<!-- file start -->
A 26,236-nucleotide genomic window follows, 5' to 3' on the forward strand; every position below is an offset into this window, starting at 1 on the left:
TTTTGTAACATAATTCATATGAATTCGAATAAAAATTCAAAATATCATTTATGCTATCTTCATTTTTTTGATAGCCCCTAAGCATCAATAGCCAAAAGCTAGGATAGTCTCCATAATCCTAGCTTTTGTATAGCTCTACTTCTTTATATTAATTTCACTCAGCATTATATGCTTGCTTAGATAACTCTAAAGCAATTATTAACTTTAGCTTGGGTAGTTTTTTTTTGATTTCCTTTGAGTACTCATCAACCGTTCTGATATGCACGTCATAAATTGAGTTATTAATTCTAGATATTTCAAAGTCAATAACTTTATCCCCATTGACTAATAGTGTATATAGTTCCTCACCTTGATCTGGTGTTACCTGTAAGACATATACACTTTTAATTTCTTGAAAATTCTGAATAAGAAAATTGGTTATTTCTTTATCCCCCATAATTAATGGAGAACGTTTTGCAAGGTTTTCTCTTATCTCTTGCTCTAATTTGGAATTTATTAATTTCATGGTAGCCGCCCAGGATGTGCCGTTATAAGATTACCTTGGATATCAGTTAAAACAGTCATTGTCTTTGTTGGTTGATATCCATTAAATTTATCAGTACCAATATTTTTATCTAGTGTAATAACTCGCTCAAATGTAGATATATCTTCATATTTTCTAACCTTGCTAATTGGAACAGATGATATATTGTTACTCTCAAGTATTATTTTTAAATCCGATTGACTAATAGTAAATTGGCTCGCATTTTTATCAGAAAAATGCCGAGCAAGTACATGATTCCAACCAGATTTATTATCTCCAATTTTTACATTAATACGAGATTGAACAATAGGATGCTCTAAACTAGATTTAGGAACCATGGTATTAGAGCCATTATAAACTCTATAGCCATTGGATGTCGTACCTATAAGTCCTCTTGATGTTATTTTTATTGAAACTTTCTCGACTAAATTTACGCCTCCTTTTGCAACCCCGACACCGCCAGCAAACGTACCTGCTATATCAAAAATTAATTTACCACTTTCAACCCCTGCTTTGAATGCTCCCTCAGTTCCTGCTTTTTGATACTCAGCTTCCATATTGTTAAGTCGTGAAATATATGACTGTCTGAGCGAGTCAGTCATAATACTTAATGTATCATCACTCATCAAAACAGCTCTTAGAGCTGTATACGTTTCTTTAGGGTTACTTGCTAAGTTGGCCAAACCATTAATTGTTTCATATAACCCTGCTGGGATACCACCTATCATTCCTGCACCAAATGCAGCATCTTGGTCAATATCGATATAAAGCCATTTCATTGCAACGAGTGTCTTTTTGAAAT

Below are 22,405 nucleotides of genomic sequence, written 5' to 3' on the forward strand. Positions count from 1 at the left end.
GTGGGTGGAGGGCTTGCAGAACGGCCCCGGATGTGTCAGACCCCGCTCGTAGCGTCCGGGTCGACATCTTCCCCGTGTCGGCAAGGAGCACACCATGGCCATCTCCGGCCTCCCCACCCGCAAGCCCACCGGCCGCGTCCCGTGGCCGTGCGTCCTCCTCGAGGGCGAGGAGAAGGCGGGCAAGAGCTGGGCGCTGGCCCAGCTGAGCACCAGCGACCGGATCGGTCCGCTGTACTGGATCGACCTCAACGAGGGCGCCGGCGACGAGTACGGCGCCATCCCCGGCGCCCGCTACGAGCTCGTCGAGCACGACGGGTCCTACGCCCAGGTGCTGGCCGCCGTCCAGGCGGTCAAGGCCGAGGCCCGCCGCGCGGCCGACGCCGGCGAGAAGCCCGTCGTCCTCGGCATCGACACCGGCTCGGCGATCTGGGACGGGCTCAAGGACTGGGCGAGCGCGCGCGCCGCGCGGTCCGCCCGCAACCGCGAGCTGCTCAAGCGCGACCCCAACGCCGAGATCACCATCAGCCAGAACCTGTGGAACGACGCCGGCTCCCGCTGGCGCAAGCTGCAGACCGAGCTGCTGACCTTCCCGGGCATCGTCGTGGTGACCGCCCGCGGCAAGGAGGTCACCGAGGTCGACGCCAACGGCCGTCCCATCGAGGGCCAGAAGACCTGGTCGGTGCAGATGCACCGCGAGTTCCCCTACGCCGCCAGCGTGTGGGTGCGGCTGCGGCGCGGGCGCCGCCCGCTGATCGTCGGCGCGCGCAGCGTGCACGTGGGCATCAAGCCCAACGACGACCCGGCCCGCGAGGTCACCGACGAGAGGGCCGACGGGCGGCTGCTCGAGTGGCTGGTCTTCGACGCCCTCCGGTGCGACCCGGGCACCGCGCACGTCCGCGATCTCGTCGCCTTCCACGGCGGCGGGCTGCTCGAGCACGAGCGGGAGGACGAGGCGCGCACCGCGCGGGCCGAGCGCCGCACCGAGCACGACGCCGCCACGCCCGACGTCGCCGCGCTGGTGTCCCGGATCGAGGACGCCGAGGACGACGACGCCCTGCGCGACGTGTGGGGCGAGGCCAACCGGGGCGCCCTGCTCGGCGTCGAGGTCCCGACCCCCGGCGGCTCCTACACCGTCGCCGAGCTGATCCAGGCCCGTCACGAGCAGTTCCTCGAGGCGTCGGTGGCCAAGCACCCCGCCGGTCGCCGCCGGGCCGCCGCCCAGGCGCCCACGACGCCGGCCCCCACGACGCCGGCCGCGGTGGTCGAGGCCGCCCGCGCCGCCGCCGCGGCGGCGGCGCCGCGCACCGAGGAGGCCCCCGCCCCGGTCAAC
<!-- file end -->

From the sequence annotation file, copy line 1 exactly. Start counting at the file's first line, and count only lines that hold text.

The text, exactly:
A 26,236-nucleotide genomic window follows, 5' to 3' on the forward strand; every position below is an offset into this window, starting at 1 on the left: